Which takes me right back to where I began. I have been struggling with the idea that our theology is so separate from the realities of my world as a Black woman in America, one that almost appeases the cognitive dissonance of our collective communities. I don’t want to disconnect from my reality in order to dance around the Maypole and celebrate the impregnating of the Goddess while Black people are killed in the streets by law enforcement without due process. I feel compelled not to engage in a spiritual reality that is devoid of my Black experience. I need to feel a connection with my spiritual path because it recognizes the struggle.
I have been speaking with one of my best friends about the role of Witchcraft in our society, that there has always been a place where Witchcraft is aligned with a struggle for freedom. This feels right to me, the idea that Witchcraft is a tool to be used in the fight for the marginalized and for those who need the resources to thrive; That it is one of the great equalizers in our often unjust society.
And just as I felt stuck in this conflicted dilemma and contemplating how all of that comes together, something happened. I realized I was living within one of the largest uprisings of the last 50 years. A movement, led by Black people and other people of color, had been gaining momentum and support from many in society. Allies supporting from all walks of life to stand up for something that we have never really seen in this country, an acknowledgement of the new racial justice needs infiltrating media, the internet, and the streets. I was watching and participating in the growing birth of hope for true equity within our country.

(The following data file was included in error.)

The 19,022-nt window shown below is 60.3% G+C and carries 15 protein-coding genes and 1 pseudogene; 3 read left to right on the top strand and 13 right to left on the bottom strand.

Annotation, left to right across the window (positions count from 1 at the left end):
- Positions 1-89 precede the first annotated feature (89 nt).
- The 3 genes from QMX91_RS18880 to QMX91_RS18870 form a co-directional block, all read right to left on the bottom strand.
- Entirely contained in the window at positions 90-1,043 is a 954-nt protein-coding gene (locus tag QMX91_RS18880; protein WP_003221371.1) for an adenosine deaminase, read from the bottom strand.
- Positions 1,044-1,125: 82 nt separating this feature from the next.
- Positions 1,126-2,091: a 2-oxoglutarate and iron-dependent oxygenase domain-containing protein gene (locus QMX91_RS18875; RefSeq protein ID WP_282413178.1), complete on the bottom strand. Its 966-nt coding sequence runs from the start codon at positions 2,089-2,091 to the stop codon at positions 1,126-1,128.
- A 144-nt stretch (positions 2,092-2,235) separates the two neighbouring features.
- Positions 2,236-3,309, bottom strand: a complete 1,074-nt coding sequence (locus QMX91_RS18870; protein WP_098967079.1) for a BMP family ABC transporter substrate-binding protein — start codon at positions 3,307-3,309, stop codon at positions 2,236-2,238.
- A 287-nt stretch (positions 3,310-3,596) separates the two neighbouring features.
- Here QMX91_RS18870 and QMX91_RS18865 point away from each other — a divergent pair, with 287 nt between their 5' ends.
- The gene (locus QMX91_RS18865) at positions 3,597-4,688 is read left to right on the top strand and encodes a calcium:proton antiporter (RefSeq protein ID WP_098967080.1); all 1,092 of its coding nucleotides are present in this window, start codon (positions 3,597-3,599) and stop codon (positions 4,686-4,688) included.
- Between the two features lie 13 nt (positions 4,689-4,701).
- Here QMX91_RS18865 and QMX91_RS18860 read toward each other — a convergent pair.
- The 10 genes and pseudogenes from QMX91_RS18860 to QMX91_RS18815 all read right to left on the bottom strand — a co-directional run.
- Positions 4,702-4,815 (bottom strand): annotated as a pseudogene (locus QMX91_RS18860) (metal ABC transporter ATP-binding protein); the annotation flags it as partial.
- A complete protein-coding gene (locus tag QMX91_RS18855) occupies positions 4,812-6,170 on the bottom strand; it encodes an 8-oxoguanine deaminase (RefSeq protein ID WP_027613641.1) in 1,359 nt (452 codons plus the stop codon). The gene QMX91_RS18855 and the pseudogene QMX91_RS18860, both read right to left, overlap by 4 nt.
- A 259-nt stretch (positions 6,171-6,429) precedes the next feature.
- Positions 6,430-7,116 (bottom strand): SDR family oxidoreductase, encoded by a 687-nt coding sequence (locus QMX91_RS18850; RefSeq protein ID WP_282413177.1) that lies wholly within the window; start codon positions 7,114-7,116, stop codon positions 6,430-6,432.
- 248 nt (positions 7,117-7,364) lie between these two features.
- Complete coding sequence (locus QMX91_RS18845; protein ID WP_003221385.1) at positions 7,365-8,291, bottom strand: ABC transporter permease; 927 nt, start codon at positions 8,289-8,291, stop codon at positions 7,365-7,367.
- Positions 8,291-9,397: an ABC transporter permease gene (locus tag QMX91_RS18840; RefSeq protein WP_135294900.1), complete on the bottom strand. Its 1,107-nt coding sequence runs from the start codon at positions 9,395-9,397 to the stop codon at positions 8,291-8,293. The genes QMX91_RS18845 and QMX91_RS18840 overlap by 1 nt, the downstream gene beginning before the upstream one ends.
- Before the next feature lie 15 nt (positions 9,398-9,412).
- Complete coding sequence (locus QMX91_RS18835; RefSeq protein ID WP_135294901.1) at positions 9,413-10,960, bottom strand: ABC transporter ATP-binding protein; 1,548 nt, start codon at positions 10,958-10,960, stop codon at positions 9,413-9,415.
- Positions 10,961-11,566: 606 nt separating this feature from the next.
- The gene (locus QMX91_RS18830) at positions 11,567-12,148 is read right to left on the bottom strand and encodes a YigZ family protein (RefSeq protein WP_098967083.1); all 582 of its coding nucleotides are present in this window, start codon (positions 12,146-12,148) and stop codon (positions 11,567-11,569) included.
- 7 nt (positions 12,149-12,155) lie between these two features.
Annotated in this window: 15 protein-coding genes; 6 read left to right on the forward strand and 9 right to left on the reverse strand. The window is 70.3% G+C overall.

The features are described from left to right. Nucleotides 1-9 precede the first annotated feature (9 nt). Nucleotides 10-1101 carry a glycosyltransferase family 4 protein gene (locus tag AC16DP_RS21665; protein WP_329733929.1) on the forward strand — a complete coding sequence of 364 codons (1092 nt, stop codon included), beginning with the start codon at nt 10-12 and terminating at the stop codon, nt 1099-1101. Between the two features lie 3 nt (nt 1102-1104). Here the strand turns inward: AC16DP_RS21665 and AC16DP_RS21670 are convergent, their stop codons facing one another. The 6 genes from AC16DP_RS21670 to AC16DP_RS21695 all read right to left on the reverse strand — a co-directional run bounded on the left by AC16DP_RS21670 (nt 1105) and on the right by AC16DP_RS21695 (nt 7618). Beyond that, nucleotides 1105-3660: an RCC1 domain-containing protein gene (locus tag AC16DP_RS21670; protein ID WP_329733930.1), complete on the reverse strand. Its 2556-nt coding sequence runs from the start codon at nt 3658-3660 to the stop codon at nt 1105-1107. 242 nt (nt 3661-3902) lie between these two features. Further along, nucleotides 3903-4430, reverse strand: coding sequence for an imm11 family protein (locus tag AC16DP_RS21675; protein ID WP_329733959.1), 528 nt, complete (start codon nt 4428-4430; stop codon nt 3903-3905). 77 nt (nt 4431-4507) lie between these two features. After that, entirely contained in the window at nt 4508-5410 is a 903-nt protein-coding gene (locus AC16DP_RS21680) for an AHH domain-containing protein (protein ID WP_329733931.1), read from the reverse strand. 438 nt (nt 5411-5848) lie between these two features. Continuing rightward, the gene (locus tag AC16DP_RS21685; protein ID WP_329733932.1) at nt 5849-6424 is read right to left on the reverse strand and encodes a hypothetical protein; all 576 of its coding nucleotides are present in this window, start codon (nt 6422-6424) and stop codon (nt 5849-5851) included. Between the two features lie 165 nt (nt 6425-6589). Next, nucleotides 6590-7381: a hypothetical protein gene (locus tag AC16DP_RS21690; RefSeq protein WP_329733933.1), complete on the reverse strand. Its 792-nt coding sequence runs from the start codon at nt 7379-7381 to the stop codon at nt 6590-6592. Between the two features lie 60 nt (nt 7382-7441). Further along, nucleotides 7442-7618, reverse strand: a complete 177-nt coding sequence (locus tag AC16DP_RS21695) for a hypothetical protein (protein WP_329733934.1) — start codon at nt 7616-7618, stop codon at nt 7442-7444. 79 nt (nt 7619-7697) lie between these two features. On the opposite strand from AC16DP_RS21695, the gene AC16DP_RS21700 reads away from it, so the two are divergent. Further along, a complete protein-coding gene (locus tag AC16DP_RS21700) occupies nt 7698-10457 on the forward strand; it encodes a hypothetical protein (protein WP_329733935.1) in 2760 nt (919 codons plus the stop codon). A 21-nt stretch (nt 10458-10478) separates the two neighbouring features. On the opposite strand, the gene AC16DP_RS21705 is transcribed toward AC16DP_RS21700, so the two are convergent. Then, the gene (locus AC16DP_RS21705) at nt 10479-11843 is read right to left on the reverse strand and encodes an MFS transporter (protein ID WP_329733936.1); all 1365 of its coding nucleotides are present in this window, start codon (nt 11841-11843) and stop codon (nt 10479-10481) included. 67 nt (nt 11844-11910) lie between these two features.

Today justice became the seed within the Goddess’s belly. Today I watched the middle school students at my job cheer as the protesters marched past our school yard, passing out stickers that the kids wore with pride for the rest of the day. The stickers asked that the police stop killing our Black skinfolk. The kids were invigorated by the march, you would have thought that they were watching a much anticipated annual parade.